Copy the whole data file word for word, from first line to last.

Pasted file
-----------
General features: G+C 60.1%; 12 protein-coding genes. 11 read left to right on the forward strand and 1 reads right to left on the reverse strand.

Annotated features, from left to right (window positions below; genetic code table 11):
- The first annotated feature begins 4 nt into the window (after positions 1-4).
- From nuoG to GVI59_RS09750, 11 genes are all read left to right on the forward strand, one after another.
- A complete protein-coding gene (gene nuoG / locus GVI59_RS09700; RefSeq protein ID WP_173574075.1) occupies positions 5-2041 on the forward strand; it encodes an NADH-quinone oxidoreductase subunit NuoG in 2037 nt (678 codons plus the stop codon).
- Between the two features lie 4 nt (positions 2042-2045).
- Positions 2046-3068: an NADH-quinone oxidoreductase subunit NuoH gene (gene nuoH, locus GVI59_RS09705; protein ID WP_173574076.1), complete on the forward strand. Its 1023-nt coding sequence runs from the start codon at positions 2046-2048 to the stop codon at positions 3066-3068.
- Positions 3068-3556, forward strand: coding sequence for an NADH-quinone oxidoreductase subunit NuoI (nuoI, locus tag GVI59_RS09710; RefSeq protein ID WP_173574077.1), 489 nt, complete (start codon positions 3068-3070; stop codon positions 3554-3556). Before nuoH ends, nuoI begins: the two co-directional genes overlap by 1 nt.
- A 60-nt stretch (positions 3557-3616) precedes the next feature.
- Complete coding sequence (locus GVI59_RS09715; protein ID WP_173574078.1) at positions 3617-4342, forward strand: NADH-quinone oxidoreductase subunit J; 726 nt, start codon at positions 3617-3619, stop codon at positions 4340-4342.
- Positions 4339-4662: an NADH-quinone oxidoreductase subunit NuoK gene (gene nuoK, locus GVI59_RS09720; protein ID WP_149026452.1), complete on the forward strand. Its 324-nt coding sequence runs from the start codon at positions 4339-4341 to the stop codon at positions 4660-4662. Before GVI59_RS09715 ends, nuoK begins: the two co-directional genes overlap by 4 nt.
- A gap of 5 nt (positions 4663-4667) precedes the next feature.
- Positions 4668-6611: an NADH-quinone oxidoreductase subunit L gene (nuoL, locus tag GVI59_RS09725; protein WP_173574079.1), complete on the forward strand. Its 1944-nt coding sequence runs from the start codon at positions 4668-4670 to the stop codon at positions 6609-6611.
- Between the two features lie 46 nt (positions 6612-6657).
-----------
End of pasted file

General features: G+C 60.1%; 12 protein-coding genes. 11 read left to right on the forward strand and 1 reads right to left on the reverse strand.

Annotated features, from left to right (window positions below; genetic code table 11):
- The first annotated feature begins 4 nt into the window (after positions 1-4).
- From nuoG to GVI59_RS09750, 11 genes are all read left to right on the forward strand, one after another.
- A complete protein-coding gene (gene nuoG / locus GVI59_RS09700; RefSeq protein ID WP_173574075.1) occupies positions 5-2041 on the forward strand; it encodes an NADH-quinone oxidoreductase subunit NuoG in 2037 nt (678 codons plus the stop codon).
- Between the two features lie 4 nt (positions 2042-2045).
- Positions 2046-3068: an NADH-quinone oxidoreductase subunit NuoH gene (gene nuoH, locus GVI59_RS09705; protein ID WP_173574076.1), complete on the forward strand. Its 1023-nt coding sequence runs from the start codon at positions 2046-2048 to the stop codon at positions 3066-3068.
- Positions 3068-3556, forward strand: coding sequence for an NADH-quinone oxidoreductase subunit NuoI (nuoI, locus tag GVI59_RS09710; RefSeq protein ID WP_173574077.1), 489 nt, complete (start codon positions 3068-3070; stop codon positions 3554-3556). Before nuoH ends, nuoI begins: the two co-directional genes overlap by 1 nt.
- A 60-nt stretch (positions 3557-3616) precedes the next feature.
- Complete coding sequence (locus GVI59_RS09715; protein ID WP_173574078.1) at positions 3617-4342, forward strand: NADH-quinone oxidoreductase subunit J; 726 nt, start codon at positions 3617-3619, stop codon at positions 4340-4342.
- Positions 4339-4662: an NADH-quinone oxidoreductase subunit NuoK gene (gene nuoK, locus GVI59_RS09720; protein ID WP_149026452.1), complete on the forward strand. Its 324-nt coding sequence runs from the start codon at positions 4339-4341 to the stop codon at positions 4660-4662. Before GVI59_RS09715 ends, nuoK begins: the two co-directional genes overlap by 4 nt.
- A gap of 5 nt (positions 4663-4667) precedes the next feature.
- Positions 4668-6611: an NADH-quinone oxidoreductase subunit L gene (nuoL, locus tag GVI59_RS09725; protein WP_173574079.1), complete on the forward strand. Its 1944-nt coding sequence runs from the start codon at positions 4668-4670 to the stop codon at positions 6609-6611.
- Between the two features lie 46 nt (positions 6612-6657).